Two years later, in 2007, scientists at Cardiff University's School of Medicine in Wales found that regular cannabis use among young people increased their risk of developing a psychotic illness later in life by more than 40 percent. And the more they smoked marijuana, the higher the risk. Those who smoked most frequently were more than twice as likely to develop psychosis. Similar results were uncovered by Spanish researchers.
American researchers confirmed those findings in 2009. Emory University doctors reported that teenagers who progressed to daily marijuana consumption experienced psychotic and pre-psychotic symptoms of schizophrenia at earlier ages.
Scientists have known for years that schizophrenia runs in families. Now scientists can point to specific genes, including dysbindin-1, which affects glutamate synaptic function in the hippocampal function area of the brain. The genes neuregulin 1, G72, D-amino acid oxidase, and regulator of G protein signaling 4, or RGS4, have also been implicated.
David A. Lewis, director of the Translational Neuroscience Program at the University of Pittsburgh School of Medicine, and his research team were one of several groups to identify the RGS4 gene in studies of the prefrontal cortex as susceptible for schizophrenia.
In subsequent research Lewis and his colleagues found that gamma-aminobutyric acid, which is an important neurotransmitter required for cognitive processes such as working memory, is impaired by the cannabinoid 1 receptor, which is where THC is activated. In simpler terms, marijuana use impairs the brain's ability to perform intellectual tasks.
Both of these findings suggest a prefrontal cortex disruption that affects working memory, which is deficient in individuals with schizophrenia, according to Lewis. He hopes further study will ultimately result in drug therapies that will replace the loss of gamma-aminobutyric acid in schizophrenic patients and reduce hallucinations and other symptoms.
But here's the thing, NAMI's Duckworth said, once you develop symptoms of the disease, there's no going back. So why toss the dice by using marijuana?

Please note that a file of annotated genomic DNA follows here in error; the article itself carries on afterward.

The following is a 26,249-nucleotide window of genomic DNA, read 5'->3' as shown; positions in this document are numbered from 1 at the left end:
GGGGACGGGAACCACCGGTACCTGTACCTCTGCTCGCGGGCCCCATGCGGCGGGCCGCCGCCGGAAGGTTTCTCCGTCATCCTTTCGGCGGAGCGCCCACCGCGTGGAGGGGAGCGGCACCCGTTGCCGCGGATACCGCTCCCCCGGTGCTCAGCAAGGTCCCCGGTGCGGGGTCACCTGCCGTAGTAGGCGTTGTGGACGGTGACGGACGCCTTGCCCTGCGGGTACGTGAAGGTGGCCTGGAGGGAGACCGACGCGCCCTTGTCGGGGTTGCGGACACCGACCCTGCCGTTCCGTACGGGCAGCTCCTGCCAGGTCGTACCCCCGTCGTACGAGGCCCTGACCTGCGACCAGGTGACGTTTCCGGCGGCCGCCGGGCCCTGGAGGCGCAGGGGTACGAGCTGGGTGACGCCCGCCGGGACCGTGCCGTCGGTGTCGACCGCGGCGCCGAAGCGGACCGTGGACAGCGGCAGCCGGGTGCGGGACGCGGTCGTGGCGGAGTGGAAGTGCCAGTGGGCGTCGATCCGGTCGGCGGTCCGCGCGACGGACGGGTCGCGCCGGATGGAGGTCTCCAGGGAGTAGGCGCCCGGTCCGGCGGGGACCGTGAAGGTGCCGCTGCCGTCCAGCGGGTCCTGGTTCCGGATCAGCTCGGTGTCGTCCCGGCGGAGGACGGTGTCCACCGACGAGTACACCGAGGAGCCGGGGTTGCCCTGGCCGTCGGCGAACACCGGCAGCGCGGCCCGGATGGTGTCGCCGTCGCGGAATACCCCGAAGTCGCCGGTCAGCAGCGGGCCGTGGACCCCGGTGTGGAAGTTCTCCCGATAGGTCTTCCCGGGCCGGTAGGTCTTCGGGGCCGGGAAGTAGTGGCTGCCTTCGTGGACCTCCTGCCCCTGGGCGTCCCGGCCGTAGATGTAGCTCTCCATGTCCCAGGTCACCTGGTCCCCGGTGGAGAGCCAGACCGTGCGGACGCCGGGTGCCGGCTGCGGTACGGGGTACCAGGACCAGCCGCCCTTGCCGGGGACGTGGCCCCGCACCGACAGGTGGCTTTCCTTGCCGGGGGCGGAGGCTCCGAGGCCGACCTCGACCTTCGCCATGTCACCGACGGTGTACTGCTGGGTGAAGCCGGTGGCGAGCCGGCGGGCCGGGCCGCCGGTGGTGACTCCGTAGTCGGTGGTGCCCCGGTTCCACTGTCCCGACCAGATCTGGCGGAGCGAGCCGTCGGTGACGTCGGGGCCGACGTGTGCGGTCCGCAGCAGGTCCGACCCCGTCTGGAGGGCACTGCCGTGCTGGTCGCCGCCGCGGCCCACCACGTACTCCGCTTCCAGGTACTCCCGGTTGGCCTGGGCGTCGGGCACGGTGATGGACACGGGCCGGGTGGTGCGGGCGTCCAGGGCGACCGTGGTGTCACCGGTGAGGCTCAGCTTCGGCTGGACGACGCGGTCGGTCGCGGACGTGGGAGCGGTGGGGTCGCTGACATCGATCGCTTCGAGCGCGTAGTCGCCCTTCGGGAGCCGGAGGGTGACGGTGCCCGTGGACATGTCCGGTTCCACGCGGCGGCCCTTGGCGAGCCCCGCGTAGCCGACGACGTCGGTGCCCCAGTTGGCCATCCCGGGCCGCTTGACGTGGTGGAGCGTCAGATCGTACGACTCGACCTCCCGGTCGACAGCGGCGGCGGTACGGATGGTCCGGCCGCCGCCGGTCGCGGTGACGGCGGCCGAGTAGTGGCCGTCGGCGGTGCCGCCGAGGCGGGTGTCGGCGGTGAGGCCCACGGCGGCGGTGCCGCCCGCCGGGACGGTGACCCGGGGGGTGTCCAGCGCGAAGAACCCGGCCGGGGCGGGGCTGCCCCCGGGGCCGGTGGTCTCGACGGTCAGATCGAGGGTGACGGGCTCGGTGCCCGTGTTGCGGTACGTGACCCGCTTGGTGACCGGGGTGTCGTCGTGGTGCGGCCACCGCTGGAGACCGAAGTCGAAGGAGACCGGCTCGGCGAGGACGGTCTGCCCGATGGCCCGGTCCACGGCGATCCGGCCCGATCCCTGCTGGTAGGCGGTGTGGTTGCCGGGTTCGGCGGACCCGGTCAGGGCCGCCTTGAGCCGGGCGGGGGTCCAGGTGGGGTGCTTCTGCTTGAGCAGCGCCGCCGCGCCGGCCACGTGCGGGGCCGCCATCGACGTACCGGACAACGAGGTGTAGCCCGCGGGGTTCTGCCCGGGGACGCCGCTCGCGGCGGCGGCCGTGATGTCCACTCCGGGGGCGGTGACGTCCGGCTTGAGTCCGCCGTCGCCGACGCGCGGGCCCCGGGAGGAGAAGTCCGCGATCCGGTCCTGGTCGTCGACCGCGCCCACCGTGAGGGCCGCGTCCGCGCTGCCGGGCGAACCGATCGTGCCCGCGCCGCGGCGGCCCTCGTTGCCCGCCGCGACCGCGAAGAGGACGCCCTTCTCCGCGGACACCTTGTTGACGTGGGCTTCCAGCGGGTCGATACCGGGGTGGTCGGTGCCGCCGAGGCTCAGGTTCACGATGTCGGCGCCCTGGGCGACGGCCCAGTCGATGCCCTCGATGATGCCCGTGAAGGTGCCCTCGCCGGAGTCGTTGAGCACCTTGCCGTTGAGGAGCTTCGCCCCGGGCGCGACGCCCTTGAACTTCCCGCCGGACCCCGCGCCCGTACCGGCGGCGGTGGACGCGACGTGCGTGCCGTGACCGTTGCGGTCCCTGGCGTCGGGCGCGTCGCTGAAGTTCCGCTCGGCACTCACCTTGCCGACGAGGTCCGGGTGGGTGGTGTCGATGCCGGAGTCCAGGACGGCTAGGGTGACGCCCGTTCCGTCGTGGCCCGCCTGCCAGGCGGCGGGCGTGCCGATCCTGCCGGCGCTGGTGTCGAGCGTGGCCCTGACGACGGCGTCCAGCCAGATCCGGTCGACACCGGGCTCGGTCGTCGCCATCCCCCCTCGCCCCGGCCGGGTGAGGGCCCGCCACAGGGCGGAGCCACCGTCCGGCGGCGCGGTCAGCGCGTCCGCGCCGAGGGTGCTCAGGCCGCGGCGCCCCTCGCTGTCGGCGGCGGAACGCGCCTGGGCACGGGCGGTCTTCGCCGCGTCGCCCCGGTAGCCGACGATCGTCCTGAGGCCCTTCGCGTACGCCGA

"It's quite a chance to take. The uncertainty in the scientific knowledge should not be confused with the risk," Duckworth said.
Schizophrenia, characterized by serious hallucinations and delusions, is estimated to be the fourth most important cause of life-years lost through disability in the world. And it is irreversible, Duckworth said.
If marijuana consumption continues after a diagnosis, drug addiction is coupled with mental illness and is known in the mental health community as dual diagnosis.
Duckworth said the system is ill-prepared to deal with mentally ill people who are also drug abusers. The mental health system doesn't know how (or doesn't want) to treat the drug problem, and the substance abuse health system is ill-equipped to help the mentally ill. Duckworth said he has patients who have been told at drug counseling meetings to go off their psychiatric medications.
"Policymakers are realizing more and more that the [treatment] silos need to be blended," Duckworth said. But funding comes from varying places, and so coordination is difficult. Sadly, it is the patients who suffer more.
"The dually diagnosed have the worst outcomes," Duckworth said. They spend the most time in jail, they are the heaviest users of public health and social welfare services, and they die younger than any other cohort, he said.
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When it comes to marijuana use, his advice to teens and parents is simply: Don't chance it.